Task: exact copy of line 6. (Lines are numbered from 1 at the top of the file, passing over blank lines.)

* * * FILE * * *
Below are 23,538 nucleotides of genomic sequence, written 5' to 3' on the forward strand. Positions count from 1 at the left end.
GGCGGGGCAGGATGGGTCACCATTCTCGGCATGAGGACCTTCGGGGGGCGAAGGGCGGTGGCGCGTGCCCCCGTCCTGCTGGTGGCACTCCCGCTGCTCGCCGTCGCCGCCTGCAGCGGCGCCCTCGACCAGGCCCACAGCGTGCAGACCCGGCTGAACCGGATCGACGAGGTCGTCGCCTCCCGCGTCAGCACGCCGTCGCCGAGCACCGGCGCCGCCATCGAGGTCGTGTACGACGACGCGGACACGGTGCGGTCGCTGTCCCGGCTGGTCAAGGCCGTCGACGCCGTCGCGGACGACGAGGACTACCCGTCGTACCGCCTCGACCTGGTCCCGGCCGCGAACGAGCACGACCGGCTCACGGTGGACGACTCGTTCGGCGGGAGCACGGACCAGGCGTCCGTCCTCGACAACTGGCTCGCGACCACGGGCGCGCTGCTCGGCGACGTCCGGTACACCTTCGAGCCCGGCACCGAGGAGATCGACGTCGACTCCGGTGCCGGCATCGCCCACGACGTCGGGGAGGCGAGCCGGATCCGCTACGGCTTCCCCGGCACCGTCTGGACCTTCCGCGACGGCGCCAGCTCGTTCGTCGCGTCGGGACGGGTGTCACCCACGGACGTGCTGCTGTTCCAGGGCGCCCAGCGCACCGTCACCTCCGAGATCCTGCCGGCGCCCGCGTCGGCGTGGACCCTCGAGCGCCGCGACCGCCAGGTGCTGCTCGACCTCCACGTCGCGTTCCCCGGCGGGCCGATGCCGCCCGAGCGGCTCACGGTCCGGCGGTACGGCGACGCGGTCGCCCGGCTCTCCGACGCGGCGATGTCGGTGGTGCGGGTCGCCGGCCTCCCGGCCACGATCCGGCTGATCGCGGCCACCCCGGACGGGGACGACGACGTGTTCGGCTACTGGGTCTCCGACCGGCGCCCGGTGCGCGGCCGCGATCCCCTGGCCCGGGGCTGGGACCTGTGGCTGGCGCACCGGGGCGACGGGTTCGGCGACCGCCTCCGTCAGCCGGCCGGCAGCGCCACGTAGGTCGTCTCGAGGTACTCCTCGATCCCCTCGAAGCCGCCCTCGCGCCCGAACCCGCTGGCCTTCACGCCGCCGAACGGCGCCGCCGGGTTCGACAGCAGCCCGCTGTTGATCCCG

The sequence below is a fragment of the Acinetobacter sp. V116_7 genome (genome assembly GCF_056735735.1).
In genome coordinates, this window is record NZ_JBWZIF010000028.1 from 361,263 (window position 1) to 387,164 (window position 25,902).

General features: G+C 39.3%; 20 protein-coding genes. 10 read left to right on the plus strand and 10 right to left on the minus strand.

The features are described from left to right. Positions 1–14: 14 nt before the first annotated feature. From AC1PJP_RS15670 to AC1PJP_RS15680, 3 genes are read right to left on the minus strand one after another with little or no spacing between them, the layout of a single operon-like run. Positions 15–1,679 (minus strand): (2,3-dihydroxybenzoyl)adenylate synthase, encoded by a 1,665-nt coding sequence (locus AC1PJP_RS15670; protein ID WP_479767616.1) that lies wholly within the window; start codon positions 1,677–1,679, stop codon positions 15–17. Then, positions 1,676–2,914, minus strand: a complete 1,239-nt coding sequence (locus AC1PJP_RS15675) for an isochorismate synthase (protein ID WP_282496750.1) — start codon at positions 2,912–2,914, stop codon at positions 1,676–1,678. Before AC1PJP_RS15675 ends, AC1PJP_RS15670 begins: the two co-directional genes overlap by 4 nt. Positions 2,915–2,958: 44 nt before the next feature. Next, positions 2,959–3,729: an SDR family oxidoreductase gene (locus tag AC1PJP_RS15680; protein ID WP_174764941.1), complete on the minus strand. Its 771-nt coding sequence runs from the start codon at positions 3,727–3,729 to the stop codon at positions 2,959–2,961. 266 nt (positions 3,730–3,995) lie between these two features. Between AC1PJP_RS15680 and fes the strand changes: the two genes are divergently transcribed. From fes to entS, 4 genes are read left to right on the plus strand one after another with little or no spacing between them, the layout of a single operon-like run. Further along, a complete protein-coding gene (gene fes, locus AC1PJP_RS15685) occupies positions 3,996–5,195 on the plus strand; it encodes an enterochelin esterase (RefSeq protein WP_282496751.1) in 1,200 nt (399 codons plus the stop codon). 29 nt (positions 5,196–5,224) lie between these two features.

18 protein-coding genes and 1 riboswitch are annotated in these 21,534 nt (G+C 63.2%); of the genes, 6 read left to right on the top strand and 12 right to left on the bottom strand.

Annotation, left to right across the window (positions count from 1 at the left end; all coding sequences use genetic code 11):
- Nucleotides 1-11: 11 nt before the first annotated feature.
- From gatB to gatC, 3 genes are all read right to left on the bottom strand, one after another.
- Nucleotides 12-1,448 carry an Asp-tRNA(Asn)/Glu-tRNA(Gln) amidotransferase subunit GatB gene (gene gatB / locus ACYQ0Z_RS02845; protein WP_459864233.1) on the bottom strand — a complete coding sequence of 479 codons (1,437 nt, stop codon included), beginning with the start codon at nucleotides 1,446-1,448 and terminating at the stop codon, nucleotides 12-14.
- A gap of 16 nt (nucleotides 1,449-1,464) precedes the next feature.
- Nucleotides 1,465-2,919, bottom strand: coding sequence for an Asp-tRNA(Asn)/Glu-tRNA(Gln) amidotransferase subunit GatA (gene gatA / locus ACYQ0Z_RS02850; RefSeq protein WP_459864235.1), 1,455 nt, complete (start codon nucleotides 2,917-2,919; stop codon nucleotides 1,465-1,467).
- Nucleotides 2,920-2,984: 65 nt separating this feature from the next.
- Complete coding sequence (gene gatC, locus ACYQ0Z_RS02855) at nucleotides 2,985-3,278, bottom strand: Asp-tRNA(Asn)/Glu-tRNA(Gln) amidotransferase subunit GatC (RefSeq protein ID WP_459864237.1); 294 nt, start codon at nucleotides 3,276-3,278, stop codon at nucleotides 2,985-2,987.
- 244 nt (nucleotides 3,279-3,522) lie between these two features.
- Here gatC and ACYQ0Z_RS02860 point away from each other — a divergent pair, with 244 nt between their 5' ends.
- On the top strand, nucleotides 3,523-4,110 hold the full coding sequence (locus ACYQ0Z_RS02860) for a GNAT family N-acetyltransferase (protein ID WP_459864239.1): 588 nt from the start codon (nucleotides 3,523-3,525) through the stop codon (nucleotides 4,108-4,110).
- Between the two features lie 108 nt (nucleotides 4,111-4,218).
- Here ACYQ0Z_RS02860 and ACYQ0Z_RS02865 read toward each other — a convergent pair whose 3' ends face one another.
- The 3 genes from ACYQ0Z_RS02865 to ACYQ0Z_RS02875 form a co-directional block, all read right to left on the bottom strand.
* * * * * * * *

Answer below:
The features are described from left to right. Positions 1–14: 14 nt before the first annotated feature. From AC1PJP_RS15670 to AC1PJP_RS15680, 3 genes are read right to left on the minus strand one after another with little or no spacing between them, the layout of a single operon-like run. Positions 15–1,679 (minus strand): (2,3-dihydroxybenzoyl)adenylate synthase, encoded by a 1,665-nt coding sequence (locus AC1PJP_RS15670; protein ID WP_479767616.1) that lies wholly within the window; start codon positions 1,677–1,679, stop codon positions 15–17. Then, positions 1,676–2,914, minus strand: a complete 1,239-nt coding sequence (locus AC1PJP_RS15675) for an isochorismate synthase (protein ID WP_282496750.1) — start codon at positions 2,912–2,914, stop codon at positions 1,676–1,678. Before AC1PJP_RS15675 ends, AC1PJP_RS15670 begins: the two co-directional genes overlap by 4 nt. Positions 2,915–2,958: 44 nt before the next feature. Next, positions 2,959–3,729: an SDR family oxidoreductase gene (locus tag AC1PJP_RS15680; protein ID WP_174764941.1), complete on the minus strand. Its 771-nt coding sequence runs from the start codon at positions 3,727–3,729 to the stop codon at positions 2,959–2,961. 266 nt (positions 3,730–3,995) lie between these two features. Between AC1PJP_RS15680 and fes the strand changes: the two genes are divergently transcribed. From fes to entS, 4 genes are read left to right on the plus strand one after another with little or no spacing between them, the layout of a single operon-like run. Further along, a complete protein-coding gene (gene fes, locus AC1PJP_RS15685) occupies positions 3,996–5,195 on the plus strand; it encodes an enterochelin esterase (RefSeq protein WP_282496751.1) in 1,200 nt (399 codons plus the stop codon). 29 nt (positions 5,196–5,224) lie between these two features.